Paramount’s Smile, in theaters Sept. 30, is the latest fright flick to benefit from a sinister grin. But the granddaddy of all scary smile films dates back to 1928, when Universal Pictures released The Man Who Laughs, an adaptation of the 1869 Victor Hugo novel.
The studio had success with another Hugo novel, The Hunchback of Notre Dame, which it had adapted into a Lon Chaney showcase in 1923. Chaney would physically transform once again into a deformed gothic antihero — this time, Gwynplaine, a nobleman’s son who is hideously disfigured when the king orders a permanent smile carved into his face. But the project was sidelined because of a rights issue, and Chaney instead made 1925’s The Phantom of the Opera, based on the 1910 Gaston Leroux novel. That film was a hit, too, so Universal chief Carl Laemmle resurrected Laughs for its next “super-production.”
To direct, he chose Paul Leni, a German Expressionist who’d impressed with the 1927 silent horror film The Cat and the Canary, about an escaped lunatic who stalks an heiress in her late uncle’s mansion. (That film established the tone for much of the classic Universal horror to come.) To play Gwynplaine, Leni cast fellow German Conrad Veidt, best known to American audiences as Cesare, the sleepwalker roped into committing murders in 1920’s The Cabinet of Dr. Caligari. The budget for Laughs was $1 million ($17 million today), making it one of the most expensive films of its time.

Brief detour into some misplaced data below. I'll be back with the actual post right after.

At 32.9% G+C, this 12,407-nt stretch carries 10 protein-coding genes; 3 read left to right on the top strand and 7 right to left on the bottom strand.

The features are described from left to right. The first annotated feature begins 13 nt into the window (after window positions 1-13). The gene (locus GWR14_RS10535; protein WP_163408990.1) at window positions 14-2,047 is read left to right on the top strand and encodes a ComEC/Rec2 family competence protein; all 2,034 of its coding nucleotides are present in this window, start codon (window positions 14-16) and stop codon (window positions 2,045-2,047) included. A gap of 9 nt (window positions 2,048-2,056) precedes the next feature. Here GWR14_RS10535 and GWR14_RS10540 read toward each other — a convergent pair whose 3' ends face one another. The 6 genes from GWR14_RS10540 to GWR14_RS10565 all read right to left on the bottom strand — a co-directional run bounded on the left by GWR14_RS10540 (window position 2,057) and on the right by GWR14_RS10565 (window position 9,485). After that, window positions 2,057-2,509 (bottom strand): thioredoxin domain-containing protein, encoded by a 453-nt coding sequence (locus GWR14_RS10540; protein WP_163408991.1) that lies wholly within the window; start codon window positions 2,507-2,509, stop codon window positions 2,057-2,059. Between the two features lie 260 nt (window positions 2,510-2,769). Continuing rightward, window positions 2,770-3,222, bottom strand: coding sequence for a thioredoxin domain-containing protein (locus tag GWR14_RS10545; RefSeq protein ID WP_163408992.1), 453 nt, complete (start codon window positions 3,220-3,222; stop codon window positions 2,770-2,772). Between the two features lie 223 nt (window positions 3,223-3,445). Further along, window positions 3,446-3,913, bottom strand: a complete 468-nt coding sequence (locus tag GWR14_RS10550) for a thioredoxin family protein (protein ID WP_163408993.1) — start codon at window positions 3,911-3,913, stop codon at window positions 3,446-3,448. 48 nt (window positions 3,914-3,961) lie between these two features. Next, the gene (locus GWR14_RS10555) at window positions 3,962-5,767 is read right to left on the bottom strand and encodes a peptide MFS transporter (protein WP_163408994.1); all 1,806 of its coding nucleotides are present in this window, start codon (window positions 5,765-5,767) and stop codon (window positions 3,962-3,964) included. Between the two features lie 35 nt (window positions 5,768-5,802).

Charles D. Hall, who’d designed the sets for Phantom, oversaw production design (and went on to art direct Dracula and Frankenstein in 1931). Jack Pierce created Gwynplaine’s horrific smile; he would also devise the iconic makeup for Frankenstein, 1932’s The Mummy and 1941’s The Wolf Man.
Originally released as a silent film, Laughs was later adapted to the new Movietone sound-on-film system, which gave it a synced score and sound effects. While it did not match the commercial success of Hunchback or Phantom, Laughs‘ legacy lives on: The creators of the Joker credited the Batman villain’s look to a film still of Gwynplaine.
This story first appeared in the Sept. 28 issue of The Hollywood Reporter magazine. Click here to subscribe.